11 Nov 2023
Back in April ‘23, I needed a simple solver for function minimization, and
published a basic F# Nelder-Mead solver implementation on NuGet. I
won’t go over the algorithm itself, if you are curious I wrote a post breaking
down how the Nelder-Mead algorithm works a while back.

In a nutshell, the algorithm takes a function, and finds the set of inputs that
produces the smallest output for that function. The algorithm is not foolproof,
but it is very useful, and has the benefit of being fairly simple.

After dog-fooding my library for a bit, I found some rough spots, and decided
it was time to make improvements. As a result, the API has changed a bit -
hopefully for the better! In this post, I’ll go over some of these changes.

## Basic usage

Imagine that you are interested in the following function:

$ f(x,y)=(x-10)^2+(y+5)^2 $

Specifically, you would want to know what values of $(x,y)$ produce the
smallest value for $f$.

This is how you would go about it with Quipu in an F# script:

```
#r "nuget: Quipu, 0.2.0"
open Quipu.NelderMead
let f (x, y) = (x - 10.0) ** 2.0 + (y + 5.0) ** 2.0
NelderMead.minimize f
|> NelderMead.solve
```

This produces the following output:

```
val it: Solution = Optimal (2.467079917e-07, [|9.999611886; -4.999690039|])
```

The solver has found an Optimal solution, for $x=9.999,y=-4.999$, which yields
$f(x,y)=2.467 \times 10^{-7}$, very close to the correct answer, $f(10,-5)=0$.

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29 Oct 2023
In September, I had the great pleasure of attending the
Data Science in F# conference in Berlin. I gave a talk and a workshop on
Linear Programming, and figured I would make the corresponding material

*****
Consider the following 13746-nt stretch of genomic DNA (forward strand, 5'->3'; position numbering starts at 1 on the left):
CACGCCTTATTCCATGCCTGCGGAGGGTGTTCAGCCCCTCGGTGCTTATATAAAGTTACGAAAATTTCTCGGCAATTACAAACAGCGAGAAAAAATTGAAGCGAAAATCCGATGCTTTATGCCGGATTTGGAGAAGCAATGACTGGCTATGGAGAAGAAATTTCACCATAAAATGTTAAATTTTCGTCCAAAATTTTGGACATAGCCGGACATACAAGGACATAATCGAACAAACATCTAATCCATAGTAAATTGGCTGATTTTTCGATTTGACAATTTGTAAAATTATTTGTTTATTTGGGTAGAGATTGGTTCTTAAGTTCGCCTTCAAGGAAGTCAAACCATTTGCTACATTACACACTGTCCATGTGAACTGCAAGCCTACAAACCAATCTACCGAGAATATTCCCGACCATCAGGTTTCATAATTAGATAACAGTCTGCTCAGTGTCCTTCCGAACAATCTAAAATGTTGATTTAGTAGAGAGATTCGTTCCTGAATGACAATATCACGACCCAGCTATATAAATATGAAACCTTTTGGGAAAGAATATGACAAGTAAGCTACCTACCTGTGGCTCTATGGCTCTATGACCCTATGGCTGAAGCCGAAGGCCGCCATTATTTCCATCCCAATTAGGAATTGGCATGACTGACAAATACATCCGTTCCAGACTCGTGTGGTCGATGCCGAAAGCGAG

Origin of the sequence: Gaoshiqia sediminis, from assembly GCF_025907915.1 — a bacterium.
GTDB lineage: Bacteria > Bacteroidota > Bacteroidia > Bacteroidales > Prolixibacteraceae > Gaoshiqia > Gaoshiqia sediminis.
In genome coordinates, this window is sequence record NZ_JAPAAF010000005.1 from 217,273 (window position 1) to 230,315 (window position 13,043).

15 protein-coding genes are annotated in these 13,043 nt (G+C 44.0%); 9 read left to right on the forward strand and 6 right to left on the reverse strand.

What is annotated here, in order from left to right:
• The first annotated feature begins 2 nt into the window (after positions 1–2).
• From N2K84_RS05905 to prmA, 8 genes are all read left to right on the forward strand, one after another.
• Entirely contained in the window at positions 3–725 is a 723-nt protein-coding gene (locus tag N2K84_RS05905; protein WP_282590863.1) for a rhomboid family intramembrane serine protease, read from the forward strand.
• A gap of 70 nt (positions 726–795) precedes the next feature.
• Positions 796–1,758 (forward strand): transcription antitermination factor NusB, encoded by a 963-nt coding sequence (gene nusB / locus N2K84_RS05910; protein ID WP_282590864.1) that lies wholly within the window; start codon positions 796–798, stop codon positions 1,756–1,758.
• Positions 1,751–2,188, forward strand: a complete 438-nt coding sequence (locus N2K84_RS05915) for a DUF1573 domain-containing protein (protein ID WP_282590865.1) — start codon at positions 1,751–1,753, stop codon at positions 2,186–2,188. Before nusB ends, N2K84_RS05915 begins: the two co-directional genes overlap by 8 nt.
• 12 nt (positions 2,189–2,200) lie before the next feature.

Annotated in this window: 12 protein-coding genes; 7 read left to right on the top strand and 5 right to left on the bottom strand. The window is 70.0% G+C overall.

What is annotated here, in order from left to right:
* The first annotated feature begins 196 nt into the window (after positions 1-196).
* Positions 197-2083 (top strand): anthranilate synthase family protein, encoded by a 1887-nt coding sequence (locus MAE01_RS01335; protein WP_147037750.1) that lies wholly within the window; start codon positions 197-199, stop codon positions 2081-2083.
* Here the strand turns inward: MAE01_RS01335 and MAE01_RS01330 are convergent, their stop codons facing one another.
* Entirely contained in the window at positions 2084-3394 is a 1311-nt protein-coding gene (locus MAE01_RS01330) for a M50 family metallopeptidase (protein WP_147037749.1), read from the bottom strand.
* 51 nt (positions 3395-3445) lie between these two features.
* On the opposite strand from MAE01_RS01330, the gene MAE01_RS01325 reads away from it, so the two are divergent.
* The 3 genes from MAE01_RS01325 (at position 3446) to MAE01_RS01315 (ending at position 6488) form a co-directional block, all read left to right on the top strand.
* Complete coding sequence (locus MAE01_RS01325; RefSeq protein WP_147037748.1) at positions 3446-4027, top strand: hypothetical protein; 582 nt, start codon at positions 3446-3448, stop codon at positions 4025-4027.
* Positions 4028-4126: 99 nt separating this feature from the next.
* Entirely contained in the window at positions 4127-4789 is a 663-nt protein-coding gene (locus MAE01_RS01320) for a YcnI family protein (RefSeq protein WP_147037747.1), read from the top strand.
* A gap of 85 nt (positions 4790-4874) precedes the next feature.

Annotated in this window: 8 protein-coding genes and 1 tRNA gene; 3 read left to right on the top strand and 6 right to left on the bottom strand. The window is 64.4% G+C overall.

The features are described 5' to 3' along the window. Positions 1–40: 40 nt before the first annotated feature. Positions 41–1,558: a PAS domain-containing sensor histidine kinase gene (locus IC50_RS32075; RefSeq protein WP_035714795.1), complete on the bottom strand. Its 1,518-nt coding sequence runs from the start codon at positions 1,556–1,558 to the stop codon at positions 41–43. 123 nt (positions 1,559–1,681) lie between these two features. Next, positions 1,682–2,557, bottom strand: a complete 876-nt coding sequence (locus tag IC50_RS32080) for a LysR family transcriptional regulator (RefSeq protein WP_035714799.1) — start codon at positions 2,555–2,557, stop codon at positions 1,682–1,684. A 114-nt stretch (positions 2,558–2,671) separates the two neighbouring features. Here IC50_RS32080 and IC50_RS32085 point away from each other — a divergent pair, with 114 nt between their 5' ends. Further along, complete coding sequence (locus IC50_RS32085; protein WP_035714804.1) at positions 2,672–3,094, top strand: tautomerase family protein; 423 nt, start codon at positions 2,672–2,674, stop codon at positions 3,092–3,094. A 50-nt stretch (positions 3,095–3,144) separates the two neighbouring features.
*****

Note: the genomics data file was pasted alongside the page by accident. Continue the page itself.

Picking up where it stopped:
available, in case anybody is interested:

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28 Jun 2023
This is a follow-up to my recent post trying to implement the classic
Conway Game of Life in an MVU style with Avalonia.FuncUI. While I managed
to get a version going pretty easily, the performance was not great. The
visualization ran OK until around 100 x 100 cells, but started to degrade
severely beyond that.

After a bit of work, I am pleased to present an updated version, which runs
through a 200 x 200 cells visualization pretty smoothly:

As a side note, I wanted to point out that the size change is significative.
Increasing the grid size from 100 to 200 means that for every frame, the
number of elements we need to refresh grows from 10,000 to 40,000.

In this post, I will go over what changed between the two versions.

You can find the full code here on GitHub

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17 Jun 2023
A couple of days ago, I came across a toot from Khalid Abuhakmeh,
showcasing a C# + MVVM implementation of the Game of Life on Avalonia. I
have been experimenting with Avalonia funcUI recently, and thought a conversion
would be both a fun week-end exercise, and an interesting way to take a look at
performance.

Long story short, I took a look at his repository as a starting point, and
proceeded to rewrite it in an Elmish style, shamelessly lifting the core from
his code. The good news is, it did not take a lot of time to get it running,
the less good news is, my version has clear performance issues.

In this post, I will go over how I approached it so far, and where I *think*
the performance issues might be coming from. In a later post, I’ll try to see
if I can fix these. As the French saying goes, “A chaque jour suffit sa peine”.

You can find the full code here on GitHub

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29 May 2023
In the recent weeks, I came across a use case which sounded like a good fit for
a desktop application, which got me curious about the state of affairs for .NET
desktop clients these days. And, as I was looking into this, I quickly came
across Avalonia, and specifically Avalonia.FuncUI. Cross platform
XAML apps, using F# and the Elmish loop? My curiosity was piqued, and I figured
it was worth giving it a try.

In this post, I will go over my first steps trying the library out. My
ambitions are limited: first, how hard is it to get something running? Then,
how hard is it to take an existing Avalonia library (in this case, the
charting library OxyPlot), and bolt it into an Elmish style Avalonia app?

You can find the full code here on GitHub

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